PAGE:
Core S2 Software Solutions

Understanding Code

Older article from Lost in Dev; originally written by Jeremy Bridon.

Take a look at the below code. This was from an exam I took a while back.

#include ... // for malloc(), free(), etc..
 
/*
This function acquires memory and returns
the address to the caller via the parameter target.
*/
void foo(char *target)
{
	void * buf = malloc(sizeof(char) * 10);
	(*target) = buf;
}
 
int main(void)
{
	char *line;
	foo(line); /* allocate memory */
	free(line); /* deallocate memory */
}

How should we analyze this code? First, as we naturally do as programmers, is to read though the comments and glimpse through the code itself. If you do that, you soon realize that within main(), the programmer is attempting to allocate 10 bytes (or whatever the size of char is, since that is system/compiler dependent), and returns it to the calling function. After this, the programmer attempts to release the received pointer. So far so good, but the truth is far from that.

If you think more deeply and remember your pointer usage, you might see a critical conceptual error. Pointers, both a blessing and a curse, should always raise a WARNING flag in your mind. Pointers, and the closely related heap allocation functions, are subjects of common errors for most C/C++ beginners. In the above code, we create a pointer called line on line 12. We pass said pointers to function foo. At this point you should start thinking about some issues: Am I really passing this pointer, or the memory, or what? The answer is quite surprising: No – no correct data is being passed!

The reason why the pointer line is not correctly passed down is due to the fact that you are passing a copy of the pointer, not the pointer itself! Who cares what you do with a copied pointer since it never affects the original variable passed? If you are comfortable with C++, you would immediately realize that if you use the ‘&’ symbol in the parameter list of foo, you would pass it by reference, and not a copy. Though this is a great solution, it has a critical hindrance: Passing parameters by reference is not a feature of the C programming language. Many people seem to overlook this, and don’t know how to recover. Take a look at any DirectX code. I have not yet seen any function that accepts passing arguments via reference, but strictly as double pointers, or more simply: Pointers to pointers.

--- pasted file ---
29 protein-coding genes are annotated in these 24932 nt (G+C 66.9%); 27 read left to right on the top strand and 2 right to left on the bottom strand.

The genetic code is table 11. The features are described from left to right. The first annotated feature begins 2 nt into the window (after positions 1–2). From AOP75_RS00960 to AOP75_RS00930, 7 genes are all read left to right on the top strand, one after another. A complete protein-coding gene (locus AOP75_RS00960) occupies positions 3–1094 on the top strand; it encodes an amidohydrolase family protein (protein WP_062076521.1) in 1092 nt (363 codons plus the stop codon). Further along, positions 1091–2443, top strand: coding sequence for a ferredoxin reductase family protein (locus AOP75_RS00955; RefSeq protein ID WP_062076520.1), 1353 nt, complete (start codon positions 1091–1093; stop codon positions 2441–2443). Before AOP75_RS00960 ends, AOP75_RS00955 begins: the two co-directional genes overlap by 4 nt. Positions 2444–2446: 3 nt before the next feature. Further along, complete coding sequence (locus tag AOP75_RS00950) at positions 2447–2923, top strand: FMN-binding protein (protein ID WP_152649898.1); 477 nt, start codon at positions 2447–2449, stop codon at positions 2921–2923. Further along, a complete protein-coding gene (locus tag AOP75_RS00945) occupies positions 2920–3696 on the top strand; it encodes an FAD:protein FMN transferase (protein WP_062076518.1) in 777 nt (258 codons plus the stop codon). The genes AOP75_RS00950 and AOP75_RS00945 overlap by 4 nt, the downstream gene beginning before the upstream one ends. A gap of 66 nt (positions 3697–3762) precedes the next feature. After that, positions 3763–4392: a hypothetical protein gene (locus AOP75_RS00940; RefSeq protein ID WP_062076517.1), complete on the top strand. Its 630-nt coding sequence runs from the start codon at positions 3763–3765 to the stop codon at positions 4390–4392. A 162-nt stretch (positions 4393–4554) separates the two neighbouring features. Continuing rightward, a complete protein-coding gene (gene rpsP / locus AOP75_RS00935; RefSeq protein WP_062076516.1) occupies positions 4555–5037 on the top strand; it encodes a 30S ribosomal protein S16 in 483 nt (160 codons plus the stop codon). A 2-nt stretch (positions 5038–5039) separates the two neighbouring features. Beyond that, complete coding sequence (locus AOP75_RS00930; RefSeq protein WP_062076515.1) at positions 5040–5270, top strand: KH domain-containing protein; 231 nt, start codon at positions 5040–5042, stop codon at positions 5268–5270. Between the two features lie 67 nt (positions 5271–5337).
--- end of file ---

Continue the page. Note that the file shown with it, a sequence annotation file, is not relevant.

The solution is simple, but requires a bit of thinking. If you don’t want to pass a copy, but a reference to it, and can’t use the reference operator, what is one to do? Well, you can pass the address of the pointer object! This means you are telling the function where to change the variable in-order for it to have effect. Take a look below and read the new comments:

#include ... // for malloc(), free(), etc
/*
This function acquires memory and returns
the address to the caller via the parameter target.
*/
 
// We are now accepting a pointer/address to a pointer as the param
void foo(char **target)
{
	void * buf = malloc(sizeof(char) * 10);
	(*target) = buf;
}
 
int main(void)
{
	char *line;
	foo(&line); /* allocate memory, we are now passing the address of a pointer */
	free(line); /* deallocate memory */
}

The only lines that changed were 5 and 13. We now received a double pointers, or sometimes called an address of a pointer, and now pass said address to the pointer line. Call me crazy, but I love the beauty of pointer usage. To me, it seems beautifully simple, yet extremely powerful! Let me know if you have some crazy pointer usage since this is a great source of finding nasty spaghetti code, which I would love to rip-apart and analyze here.

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